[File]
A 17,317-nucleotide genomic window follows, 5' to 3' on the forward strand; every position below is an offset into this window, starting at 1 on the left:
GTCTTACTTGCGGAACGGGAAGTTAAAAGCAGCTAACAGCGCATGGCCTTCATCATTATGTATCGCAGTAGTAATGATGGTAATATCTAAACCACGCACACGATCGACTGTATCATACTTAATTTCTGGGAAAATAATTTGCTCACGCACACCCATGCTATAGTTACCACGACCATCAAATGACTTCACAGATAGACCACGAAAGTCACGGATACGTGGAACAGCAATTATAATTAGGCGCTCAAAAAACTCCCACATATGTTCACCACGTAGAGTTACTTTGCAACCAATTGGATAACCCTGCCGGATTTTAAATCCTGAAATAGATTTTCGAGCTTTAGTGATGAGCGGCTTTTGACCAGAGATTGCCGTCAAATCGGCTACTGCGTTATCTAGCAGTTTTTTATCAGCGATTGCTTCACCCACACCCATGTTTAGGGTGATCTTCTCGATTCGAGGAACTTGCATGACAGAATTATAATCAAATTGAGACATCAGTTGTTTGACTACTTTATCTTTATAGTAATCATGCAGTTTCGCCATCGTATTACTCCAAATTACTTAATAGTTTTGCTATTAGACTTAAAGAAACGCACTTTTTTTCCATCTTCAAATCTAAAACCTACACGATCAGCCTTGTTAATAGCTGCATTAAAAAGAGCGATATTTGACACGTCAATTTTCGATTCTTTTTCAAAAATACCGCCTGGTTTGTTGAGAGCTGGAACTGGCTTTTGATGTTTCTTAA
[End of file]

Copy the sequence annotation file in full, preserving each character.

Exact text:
A 17,317-nucleotide genomic window follows, 5' to 3' on the forward strand; every position below is an offset into this window, starting at 1 on the left:
GTCTTACTTGCGGAACGGGAAGTTAAAAGCAGCTAACAGCGCATGGCCTTCATCATTATGTATCGCAGTAGTAATGATGGTAATATCTAAACCACGCACACGATCGACTGTATCATACTTAATTTCTGGGAAAATAATTTGCTCACGCACACCCATGCTATAGTTACCACGACCATCAAATGACTTCACAGATAGACCACGAAAGTCACGGATACGTGGAACAGCAATTATAATTAGGCGCTCAAAAAACTCCCACATATGTTCACCACGTAGAGTTACTTTGCAACCAATTGGATAACCCTGCCGGATTTTAAATCCTGAAATAGATTTTCGAGCTTTAGTGATGAGCGGCTTTTGACCAGAGATTGCCGTCAAATCGGCTACTGCGTTATCTAGCAGTTTTTTATCAGCGATTGCTTCACCCACACCCATGTTTAGGGTGATCTTCTCGATTCGAGGAACTTGCATGACAGAATTATAATCAAATTGAGACATCAGTTGTTTGACTACTTTATCTTTATAGTAATCATGCAGTTTCGCCATCGTATTACTCCAAATTACTTAATAGTTTTGCTATTAGACTTAAAGAAACGCACTTTTTTTCCATCTTCAAATCTAAAACCTACACGATCAGCCTTGTTAATAGCTGCATTAAAAAGAGCGATATTTGACACGTCAATTTTCGATTCTTTTTCAAAAATACCGCCTGGTTTGTTGAGAGCTGGAACTGGCTTTTGATGTTTCTTAA